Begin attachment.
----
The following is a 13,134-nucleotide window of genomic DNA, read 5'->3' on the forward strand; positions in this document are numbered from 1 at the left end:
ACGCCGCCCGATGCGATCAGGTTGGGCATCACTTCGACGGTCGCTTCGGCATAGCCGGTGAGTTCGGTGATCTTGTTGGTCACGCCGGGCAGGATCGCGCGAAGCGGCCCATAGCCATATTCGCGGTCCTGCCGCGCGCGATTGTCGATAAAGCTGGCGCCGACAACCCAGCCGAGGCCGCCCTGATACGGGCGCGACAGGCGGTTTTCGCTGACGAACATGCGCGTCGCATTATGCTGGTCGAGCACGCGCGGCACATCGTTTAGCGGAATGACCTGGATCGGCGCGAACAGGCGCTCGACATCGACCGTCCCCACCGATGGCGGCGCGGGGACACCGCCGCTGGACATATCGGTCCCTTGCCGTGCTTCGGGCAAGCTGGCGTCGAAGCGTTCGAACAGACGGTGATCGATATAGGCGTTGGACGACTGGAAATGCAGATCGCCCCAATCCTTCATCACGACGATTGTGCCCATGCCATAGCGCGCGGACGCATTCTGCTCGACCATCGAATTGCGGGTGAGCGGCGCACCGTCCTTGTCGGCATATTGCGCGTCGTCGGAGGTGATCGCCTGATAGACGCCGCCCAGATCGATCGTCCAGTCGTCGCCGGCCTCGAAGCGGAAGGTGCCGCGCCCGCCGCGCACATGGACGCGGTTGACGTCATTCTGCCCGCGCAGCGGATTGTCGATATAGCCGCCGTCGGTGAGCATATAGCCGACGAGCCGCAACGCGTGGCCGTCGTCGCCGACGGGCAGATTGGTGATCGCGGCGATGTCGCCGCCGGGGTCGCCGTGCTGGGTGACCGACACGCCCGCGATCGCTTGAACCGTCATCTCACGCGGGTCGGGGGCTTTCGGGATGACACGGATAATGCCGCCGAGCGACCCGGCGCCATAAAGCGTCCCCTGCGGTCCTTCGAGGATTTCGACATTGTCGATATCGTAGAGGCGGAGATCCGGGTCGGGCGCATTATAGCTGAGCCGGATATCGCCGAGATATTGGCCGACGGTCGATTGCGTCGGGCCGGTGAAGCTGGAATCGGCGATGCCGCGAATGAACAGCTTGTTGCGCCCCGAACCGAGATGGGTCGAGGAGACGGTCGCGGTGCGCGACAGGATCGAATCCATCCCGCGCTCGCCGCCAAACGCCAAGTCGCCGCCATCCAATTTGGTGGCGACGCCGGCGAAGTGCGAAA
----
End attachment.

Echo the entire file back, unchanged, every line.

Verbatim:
The following is a 13,134-nucleotide window of genomic DNA, read 5'->3' on the forward strand; positions in this document are numbered from 1 at the left end:
ACGCCGCCCGATGCGATCAGGTTGGGCATCACTTCGACGGTCGCTTCGGCATAGCCGGTGAGTTCGGTGATCTTGTTGGTCACGCCGGGCAGGATCGCGCGAAGCGGCCCATAGCCATATTCGCGGTCCTGCCGCGCGCGATTGTCGATAAAGCTGGCGCCGACAACCCAGCCGAGGCCGCCCTGATACGGGCGCGACAGGCGGTTTTCGCTGACGAACATGCGCGTCGCATTATGCTGGTCGAGCACGCGCGGCACATCGTTTAGCGGAATGACCTGGATCGGCGCGAACAGGCGCTCGACATCGACCGTCCCCACCGATGGCGGCGCGGGGACACCGCCGCTGGACATATCGGTCCCTTGCCGTGCTTCGGGCAAGCTGGCGTCGAAGCGTTCGAACAGACGGTGATCGATATAGGCGTTGGACGACTGGAAATGCAGATCGCCCCAATCCTTCATCACGACGATTGTGCCCATGCCATAGCGCGCGGACGCATTCTGCTCGACCATCGAATTGCGGGTGAGCGGCGCACCGTCCTTGTCGGCATATTGCGCGTCGTCGGAGGTGATCGCCTGATAGACGCCGCCCAGATCGATCGTCCAGTCGTCGCCGGCCTCGAAGCGGAAGGTGCCGCGCCCGCCGCGCACATGGACGCGGTTGACGTCATTCTGCCCGCGCAGCGGATTGTCGATATAGCCGCCGTCGGTGAGCATATAGCCGACGAGCCGCAACGCGTGGCCGTCGTCGCCGACGGGCAGATTGGTGATCGCGGCGATGTCGCCGCCGGGGTCGCCGTGCTGGGTGACCGACACGCCCGCGATCGCTTGAACCGTCATCTCACGCGGGTCGGGGGCTTTCGGGATGACACGGATAATGCCGCCGAGCGACCCGGCGCCATAAAGCGTCCCCTGCGGTCCTTCGAGGATTTCGACATTGTCGATATCGTAGAGGCGGAGATCCGGGTCGGGCGCATTATAGCTGAGCCGGATATCGCCGAGATATTGGCCGACGGTCGATTGCGTCGGGCCGGTGAAGCTGGAATCGGCGATGCCGCGAATGAACAGCTTGTTGCGCCCCGAACCGAGATGGGTCGAGGAGACGGTCGCGGTGCGCGACAGGATCGAATCCATCCCGCGCTCGCCGCCAAACGCCAAGTCGCCGCCATCCAATTTGGTGGCGACGCCGGCGAAGTGCGAAA